Tuesday, June 9, 2009

Why Taliban cannot take over Pakistan

* For reasons of geography, ethnicity, military inferiority, and ancient rivalries, Taliban represent neither the threat often portrayed, nor the inevitable victors that the West fears

The Taliban are within 60 miles of Islamabad, it was reported. And David Kilcullen, a counter-insurgency expert, said that Pakistan could collapse within six months. US Secretary of State Hillary Rodham Clinton said if the country were to fall, the Taliban would have the “keys to the nuclear arsenal”. Senator John Kerry warned: “The government has to ratchet up the urgency.”

The military has since launched a major counteroffensive that has sent nearly 3 million people fleeing their homes. Yet Pakistani analysts and officials believe that the infamous threat of an imminent Taliban takeover is overblown.

True, the Taliban threat remains serious. They maintain a presence in more than 60 percent of the northwestern Pakistan and control significant sections along the Afghan border.

But even if the current operation stalls, or the Taliban return to the areas they’ve been ousted from, a Christian Science Monitor report concludes, they may not significantly expand their footprint in the country anytime soon. For reasons of geography, ethnicity, military inferiority, and ancient rivalries, they represent neither the immediate threat that is often portrayed, nor the inevitable victors that the West fears.

“The Taliban have been able to operate in certain [mountainous areas] because of the terrain and the sympathy factor,” says Rifat Hussain of Quaid-e-Azam University. “The moment they begin to move out of the hideouts, they are exposed. If you have 100 truckloads of Taliban on the Peshawar Highway, all you need is two helicopter gunships” to wipe them out.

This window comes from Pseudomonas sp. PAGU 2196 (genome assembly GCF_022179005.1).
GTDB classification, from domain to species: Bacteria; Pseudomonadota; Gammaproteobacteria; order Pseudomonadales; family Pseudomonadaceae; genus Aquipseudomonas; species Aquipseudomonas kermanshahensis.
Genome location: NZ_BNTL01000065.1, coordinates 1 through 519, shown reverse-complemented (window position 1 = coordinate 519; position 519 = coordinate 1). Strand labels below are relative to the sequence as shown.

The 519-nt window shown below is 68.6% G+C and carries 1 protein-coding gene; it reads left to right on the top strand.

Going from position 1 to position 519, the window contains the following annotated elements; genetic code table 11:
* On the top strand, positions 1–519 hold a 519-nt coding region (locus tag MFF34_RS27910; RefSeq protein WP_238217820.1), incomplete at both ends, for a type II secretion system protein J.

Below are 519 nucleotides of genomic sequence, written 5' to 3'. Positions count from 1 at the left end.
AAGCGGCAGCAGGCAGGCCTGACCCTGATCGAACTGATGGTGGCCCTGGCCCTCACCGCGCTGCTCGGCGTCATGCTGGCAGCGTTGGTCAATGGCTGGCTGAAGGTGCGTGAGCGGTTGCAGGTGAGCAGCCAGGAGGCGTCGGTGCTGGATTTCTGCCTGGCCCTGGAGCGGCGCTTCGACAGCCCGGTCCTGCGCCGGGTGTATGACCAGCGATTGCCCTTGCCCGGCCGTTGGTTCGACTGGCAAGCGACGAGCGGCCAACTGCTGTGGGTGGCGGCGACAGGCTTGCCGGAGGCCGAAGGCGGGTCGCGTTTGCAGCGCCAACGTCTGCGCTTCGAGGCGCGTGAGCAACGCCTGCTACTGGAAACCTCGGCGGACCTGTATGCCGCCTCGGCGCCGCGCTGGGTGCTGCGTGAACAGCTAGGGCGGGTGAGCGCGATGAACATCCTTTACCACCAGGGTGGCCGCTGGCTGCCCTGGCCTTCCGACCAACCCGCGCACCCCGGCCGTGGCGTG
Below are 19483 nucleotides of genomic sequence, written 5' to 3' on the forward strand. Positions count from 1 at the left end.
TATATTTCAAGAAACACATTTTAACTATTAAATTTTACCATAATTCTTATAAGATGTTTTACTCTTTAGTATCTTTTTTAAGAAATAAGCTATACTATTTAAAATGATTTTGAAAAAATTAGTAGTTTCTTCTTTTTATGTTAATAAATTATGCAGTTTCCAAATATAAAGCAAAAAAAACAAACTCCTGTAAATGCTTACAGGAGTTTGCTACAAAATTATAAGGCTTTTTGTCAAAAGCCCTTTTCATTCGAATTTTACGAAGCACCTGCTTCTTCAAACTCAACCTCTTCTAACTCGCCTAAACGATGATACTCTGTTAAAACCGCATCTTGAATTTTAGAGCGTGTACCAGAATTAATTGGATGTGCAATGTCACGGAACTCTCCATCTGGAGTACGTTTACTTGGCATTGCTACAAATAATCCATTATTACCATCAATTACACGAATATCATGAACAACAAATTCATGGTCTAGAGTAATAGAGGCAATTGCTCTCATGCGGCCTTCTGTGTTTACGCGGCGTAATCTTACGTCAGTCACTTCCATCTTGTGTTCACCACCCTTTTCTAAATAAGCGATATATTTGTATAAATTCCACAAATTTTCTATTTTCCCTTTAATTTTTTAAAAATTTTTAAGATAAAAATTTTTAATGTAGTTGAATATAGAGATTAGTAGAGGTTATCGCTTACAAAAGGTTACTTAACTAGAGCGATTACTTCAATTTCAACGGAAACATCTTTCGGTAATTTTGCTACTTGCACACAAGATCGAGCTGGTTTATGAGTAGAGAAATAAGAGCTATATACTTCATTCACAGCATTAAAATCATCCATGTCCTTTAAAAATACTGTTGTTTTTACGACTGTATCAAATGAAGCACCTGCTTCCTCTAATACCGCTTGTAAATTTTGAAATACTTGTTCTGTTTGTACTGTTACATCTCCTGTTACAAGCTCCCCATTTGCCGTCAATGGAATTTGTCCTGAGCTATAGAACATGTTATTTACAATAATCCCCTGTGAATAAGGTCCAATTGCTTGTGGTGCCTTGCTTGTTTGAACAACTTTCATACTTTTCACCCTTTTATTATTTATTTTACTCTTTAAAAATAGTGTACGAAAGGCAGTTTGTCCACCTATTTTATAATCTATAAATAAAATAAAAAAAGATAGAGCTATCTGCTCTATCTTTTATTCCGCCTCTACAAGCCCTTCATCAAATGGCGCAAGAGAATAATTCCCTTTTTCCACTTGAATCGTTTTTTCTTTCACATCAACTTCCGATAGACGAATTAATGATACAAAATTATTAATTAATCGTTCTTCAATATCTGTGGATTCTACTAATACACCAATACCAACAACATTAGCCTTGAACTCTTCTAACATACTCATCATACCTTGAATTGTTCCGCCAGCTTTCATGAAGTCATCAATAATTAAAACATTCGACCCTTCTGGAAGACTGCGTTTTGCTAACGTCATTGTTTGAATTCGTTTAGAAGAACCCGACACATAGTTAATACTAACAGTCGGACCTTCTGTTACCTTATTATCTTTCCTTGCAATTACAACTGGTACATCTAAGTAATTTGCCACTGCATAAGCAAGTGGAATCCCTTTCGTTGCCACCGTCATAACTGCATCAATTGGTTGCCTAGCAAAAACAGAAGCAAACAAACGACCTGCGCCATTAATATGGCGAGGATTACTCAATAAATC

Coming down from the hills would also expose the Taliban to a more secular, urban world that views them as “a bunch of mountain barbarians”.

It’s a common saying these days that all Taliban are Pashtuns, but not all Pashtuns are Taliban.

The grievances that the Taliban exploit, such as unemployment and tribal feudalism, are not as prevalent even in Haripur. Lush farmland and an industrial centre support relative prosperity.

The notion of a Taliban conquest of Pakistan also bumps up against some simple arithmetic. The Taliban in Swat numbered 5,000, and the total from all factions in Pakistan is estimated in the tens of thousands, at most. The Pakistani military, meanwhile, numbers more than half a million. Until the latest counteroffensive, some analysts questioned the military’s resolve in fighting the insurgency. But the counteroffensive in Swat has convinced many that the Army is serious. The mass displacement of civilians offers grim confirmation of heavy engagement.

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